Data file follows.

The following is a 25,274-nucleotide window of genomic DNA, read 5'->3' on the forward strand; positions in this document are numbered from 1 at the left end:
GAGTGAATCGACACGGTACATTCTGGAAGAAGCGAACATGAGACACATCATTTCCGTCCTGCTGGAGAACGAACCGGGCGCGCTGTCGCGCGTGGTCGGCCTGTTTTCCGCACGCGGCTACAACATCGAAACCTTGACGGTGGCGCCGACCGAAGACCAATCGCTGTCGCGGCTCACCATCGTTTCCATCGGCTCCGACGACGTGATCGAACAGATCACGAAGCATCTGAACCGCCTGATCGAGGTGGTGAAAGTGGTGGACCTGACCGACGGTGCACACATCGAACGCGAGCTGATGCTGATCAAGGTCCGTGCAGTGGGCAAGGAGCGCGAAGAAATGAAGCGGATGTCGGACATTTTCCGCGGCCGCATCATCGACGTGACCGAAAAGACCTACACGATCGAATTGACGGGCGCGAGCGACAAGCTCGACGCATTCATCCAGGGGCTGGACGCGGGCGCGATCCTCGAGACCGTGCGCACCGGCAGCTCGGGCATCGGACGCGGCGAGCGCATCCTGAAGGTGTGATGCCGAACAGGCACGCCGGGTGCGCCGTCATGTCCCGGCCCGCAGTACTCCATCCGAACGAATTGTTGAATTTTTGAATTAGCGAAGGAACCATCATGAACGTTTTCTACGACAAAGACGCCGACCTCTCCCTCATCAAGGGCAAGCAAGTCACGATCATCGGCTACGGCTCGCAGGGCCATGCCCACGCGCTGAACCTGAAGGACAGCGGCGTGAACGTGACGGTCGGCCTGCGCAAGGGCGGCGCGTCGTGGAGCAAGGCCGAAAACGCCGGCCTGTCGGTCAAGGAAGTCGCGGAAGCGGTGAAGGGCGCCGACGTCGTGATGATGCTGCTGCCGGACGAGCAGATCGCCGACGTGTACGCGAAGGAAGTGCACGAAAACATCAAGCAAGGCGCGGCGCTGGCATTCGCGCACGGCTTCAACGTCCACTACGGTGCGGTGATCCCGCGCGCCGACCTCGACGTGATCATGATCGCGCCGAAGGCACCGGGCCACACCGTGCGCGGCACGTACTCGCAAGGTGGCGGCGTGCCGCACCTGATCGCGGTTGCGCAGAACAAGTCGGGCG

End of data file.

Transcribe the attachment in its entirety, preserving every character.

The following is a 25,274-nucleotide window of genomic DNA, read 5'->3' on the forward strand; positions in this document are numbered from 1 at the left end:
GAGTGAATCGACACGGTACATTCTGGAAGAAGCGAACATGAGACACATCATTTCCGTCCTGCTGGAGAACGAACCGGGCGCGCTGTCGCGCGTGGTCGGCCTGTTTTCCGCACGCGGCTACAACATCGAAACCTTGACGGTGGCGCCGACCGAAGACCAATCGCTGTCGCGGCTCACCATCGTTTCCATCGGCTCCGACGACGTGATCGAACAGATCACGAAGCATCTGAACCGCCTGATCGAGGTGGTGAAAGTGGTGGACCTGACCGACGGTGCACACATCGAACGCGAGCTGATGCTGATCAAGGTCCGTGCAGTGGGCAAGGAGCGCGAAGAAATGAAGCGGATGTCGGACATTTTCCGCGGCCGCATCATCGACGTGACCGAAAAGACCTACACGATCGAATTGACGGGCGCGAGCGACAAGCTCGACGCATTCATCCAGGGGCTGGACGCGGGCGCGATCCTCGAGACCGTGCGCACCGGCAGCTCGGGCATCGGACGCGGCGAGCGCATCCTGAAGGTGTGATGCCGAACAGGCACGCCGGGTGCGCCGTCATGTCCCGGCCCGCAGTACTCCATCCGAACGAATTGTTGAATTTTTGAATTAGCGAAGGAACCATCATGAACGTTTTCTACGACAAAGACGCCGACCTCTCCCTCATCAAGGGCAAGCAAGTCACGATCATCGGCTACGGCTCGCAGGGCCATGCCCACGCGCTGAACCTGAAGGACAGCGGCGTGAACGTGACGGTCGGCCTGCGCAAGGGCGGCGCGTCGTGGAGCAAGGCCGAAAACGCCGGCCTGTCGGTCAAGGAAGTCGCGGAAGCGGTGAAGGGCGCCGACGTCGTGATGATGCTGCTGCCGGACGAGCAGATCGCCGACGTGTACGCGAAGGAAGTGCACGAAAACATCAAGCAAGGCGCGGCGCTGGCATTCGCGCACGGCTTCAACGTCCACTACGGTGCGGTGATCCCGCGCGCCGACCTCGACGTGATCATGATCGCGCCGAAGGCACCGGGCCACACCGTGCGCGGCACGTACTCGCAAGGTGGCGGCGTGCCGCACCTGATCGCGGTTGCGCAGAACAAGTCGGGCG